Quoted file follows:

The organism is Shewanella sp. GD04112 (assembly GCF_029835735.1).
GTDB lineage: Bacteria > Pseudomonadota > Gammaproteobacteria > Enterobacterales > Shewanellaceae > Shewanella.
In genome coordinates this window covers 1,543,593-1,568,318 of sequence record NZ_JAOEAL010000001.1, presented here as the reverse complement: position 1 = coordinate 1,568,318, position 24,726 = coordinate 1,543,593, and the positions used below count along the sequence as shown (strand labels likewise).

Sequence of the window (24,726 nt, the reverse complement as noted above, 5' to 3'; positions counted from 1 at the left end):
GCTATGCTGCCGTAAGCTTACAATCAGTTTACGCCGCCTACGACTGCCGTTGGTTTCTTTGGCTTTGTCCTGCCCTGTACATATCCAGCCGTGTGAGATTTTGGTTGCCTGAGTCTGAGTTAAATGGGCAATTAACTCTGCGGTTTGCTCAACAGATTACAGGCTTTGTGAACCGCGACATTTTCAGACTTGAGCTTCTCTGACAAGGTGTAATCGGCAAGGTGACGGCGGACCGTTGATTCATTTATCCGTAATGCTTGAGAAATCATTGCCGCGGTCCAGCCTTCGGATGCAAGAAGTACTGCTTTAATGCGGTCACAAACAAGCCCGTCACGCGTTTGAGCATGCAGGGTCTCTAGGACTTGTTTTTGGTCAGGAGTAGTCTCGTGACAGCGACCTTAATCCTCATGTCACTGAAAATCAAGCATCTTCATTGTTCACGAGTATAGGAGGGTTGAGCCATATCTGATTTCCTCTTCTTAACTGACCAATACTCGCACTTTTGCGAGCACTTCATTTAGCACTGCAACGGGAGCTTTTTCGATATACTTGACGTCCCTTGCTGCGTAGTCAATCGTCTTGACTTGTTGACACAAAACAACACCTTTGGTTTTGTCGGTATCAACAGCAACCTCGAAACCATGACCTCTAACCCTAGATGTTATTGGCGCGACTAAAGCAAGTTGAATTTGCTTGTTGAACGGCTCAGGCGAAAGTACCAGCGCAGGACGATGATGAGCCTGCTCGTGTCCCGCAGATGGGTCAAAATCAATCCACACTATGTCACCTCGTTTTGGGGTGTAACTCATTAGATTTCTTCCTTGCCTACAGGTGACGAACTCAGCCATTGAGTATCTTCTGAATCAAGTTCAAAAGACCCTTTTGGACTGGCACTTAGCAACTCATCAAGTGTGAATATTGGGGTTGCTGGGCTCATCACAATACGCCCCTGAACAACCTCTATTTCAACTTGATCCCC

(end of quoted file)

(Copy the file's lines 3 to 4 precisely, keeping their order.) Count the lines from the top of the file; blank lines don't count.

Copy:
In genome coordinates this window covers 1,543,593-1,568,318 of sequence record NZ_JAOEAL010000001.1, presented here as the reverse complement: position 1 = coordinate 1,568,318, position 24,726 = coordinate 1,543,593, and the positions used below count along the sequence as shown (strand labels likewise).

Sequence of the window (24,726 nt, the reverse complement as noted above, 5' to 3'; positions counted from 1 at the left end):